It is important to use an absorbent material to soak up menstrual blood in order to prevent bacterial and fungal infections. It is a known fact that many women use traditional cloth napkins during their period. While this may not be totally sanitary, it is not completely unsanitary either. If cleansed well and dried properly under the sun, these pads can be re-used a few times. But in most cases, this does not happen. In order to avoid the ‘shameful’ exhibition of these cloth napkins, women hide them in nooks and reuse the unsterile pads leading to infections and complications. Sanitary napkin – The most widely used sanitary product is the disposable ‘sanitary napkin’. Most napkins have an absorbent core and a leak-proof barrier that holds the napkin together. These use and throw napkins are available in a variety of sizes and are by far the most popular female hygiene product in India. Tampons – Unlike the sanitary napkin which is placed outside the vulva, tampons are miniature cylinders of absorbent material that can be inserted into the vagina. Menstrual cups – These silicone cups can be placed inside the vagina to collect the menstrual flow. Unlike the sanitary pad or the tampon, menstrual cups can be sterilized and reused.

One time sanitary products should be disposed of with care. Sanitary pads should not be thrown out in the open as it may turn into a breeding ground for bacteria. They should not be flushed down the toilets either as the plastic can choke up drains. They should be wrapped in newspaper and thrown out along with the garbage. If your village or town does not have a daily garbage collection facility, it is better to burn them instead of letting them lie around.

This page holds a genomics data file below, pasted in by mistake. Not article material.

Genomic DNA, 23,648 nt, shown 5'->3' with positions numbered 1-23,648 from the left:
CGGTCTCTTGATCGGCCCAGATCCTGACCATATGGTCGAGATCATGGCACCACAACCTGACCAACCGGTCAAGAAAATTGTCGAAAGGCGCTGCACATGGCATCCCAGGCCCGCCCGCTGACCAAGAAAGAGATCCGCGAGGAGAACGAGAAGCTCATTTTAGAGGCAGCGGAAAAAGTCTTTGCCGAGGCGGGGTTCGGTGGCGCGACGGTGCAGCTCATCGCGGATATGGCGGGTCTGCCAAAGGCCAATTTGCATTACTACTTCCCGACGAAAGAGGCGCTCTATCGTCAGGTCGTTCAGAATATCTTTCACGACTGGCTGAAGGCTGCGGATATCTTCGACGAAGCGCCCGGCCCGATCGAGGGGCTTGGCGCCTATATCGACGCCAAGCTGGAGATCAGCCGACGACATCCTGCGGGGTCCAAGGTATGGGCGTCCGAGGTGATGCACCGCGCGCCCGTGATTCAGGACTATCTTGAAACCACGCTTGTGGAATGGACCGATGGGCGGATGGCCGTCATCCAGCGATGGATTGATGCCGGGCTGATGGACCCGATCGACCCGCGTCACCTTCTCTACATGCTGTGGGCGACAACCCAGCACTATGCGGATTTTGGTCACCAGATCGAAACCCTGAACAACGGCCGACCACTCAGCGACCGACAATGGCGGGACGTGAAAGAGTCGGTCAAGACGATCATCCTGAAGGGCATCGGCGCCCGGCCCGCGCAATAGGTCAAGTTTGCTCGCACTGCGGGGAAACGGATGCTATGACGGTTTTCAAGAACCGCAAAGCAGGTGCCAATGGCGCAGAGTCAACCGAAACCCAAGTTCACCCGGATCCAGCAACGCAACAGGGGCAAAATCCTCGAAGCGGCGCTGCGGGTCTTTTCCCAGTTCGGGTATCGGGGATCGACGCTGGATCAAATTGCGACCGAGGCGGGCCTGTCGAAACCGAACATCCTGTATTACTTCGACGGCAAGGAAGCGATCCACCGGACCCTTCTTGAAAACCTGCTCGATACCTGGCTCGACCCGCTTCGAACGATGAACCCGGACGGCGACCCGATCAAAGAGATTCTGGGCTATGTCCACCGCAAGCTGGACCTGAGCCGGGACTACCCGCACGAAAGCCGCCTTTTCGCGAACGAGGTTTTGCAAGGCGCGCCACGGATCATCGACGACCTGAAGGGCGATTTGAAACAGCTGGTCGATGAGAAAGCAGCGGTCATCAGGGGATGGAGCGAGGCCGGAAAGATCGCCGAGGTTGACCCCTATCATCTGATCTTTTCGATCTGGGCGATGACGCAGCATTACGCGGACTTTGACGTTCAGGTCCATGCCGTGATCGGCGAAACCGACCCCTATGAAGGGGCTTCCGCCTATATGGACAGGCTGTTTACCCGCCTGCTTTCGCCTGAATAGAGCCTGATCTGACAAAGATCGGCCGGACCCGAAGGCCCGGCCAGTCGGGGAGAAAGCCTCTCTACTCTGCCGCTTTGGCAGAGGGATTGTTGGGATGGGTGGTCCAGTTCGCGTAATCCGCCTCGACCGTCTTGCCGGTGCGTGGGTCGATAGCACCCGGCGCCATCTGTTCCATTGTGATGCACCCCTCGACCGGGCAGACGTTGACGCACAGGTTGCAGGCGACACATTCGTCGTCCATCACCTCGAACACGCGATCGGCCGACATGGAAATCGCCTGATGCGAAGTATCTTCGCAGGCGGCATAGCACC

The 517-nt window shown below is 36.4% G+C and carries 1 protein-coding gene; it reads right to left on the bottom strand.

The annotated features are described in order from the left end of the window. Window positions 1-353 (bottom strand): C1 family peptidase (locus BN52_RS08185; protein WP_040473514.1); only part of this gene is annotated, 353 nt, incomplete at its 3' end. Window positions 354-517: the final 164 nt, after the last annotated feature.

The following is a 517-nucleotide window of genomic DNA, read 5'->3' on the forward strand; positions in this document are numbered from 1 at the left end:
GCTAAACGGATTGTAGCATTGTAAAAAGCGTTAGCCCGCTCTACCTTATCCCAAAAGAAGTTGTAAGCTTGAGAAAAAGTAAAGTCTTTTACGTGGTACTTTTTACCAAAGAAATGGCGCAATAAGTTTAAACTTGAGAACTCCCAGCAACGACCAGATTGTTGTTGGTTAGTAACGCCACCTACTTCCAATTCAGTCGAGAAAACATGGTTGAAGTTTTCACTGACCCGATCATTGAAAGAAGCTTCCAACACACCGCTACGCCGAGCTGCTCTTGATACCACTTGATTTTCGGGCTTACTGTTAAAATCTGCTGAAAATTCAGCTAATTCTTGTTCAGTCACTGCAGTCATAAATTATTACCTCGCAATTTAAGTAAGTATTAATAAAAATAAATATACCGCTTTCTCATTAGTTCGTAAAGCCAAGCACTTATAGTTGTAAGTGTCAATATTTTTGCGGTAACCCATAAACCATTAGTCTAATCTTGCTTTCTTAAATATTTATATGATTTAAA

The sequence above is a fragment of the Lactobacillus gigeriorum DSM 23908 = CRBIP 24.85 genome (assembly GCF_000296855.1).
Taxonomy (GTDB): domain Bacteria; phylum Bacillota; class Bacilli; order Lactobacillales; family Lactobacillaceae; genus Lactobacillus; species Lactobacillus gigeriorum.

While opting for a sanitary solution is best, in case a sanitary napkin or a tampon is not available, a clean cotton cloth can be used to soak up the menstrual flow. The cloth should be changed periodically depending on the flow. In case you plan to use the same piece of cloth again, make sure it is washed thoroughly, dried under the sun and stored in a clean and dry place.

Talking openly about puberty and menstruation at home and school are probably the best options.

Your period doesn’t have to stop you from doing things you usually do. You can still go to school, help at home, see your friends, play sports and do all the things you’d normally do.

Itching in the vaginal area during menses is due to dampness and chaffing of the skin and tends to be worse on those with sensitive skin. It is advisable that you change your towel every 4-6 hours. If this does not help, then you need to change your brand.

Most women’s cycles are around 28 days, but different women might have different cycles and your own schedule might change from month to month due to excessive stress, excessive exercising, sickness, or a change in your weight (loss of body weight or obesity). The first two years after you get your first period can be especially irregular; you might even skip whole months. As long as you get your period eventually, it’s not a big deal.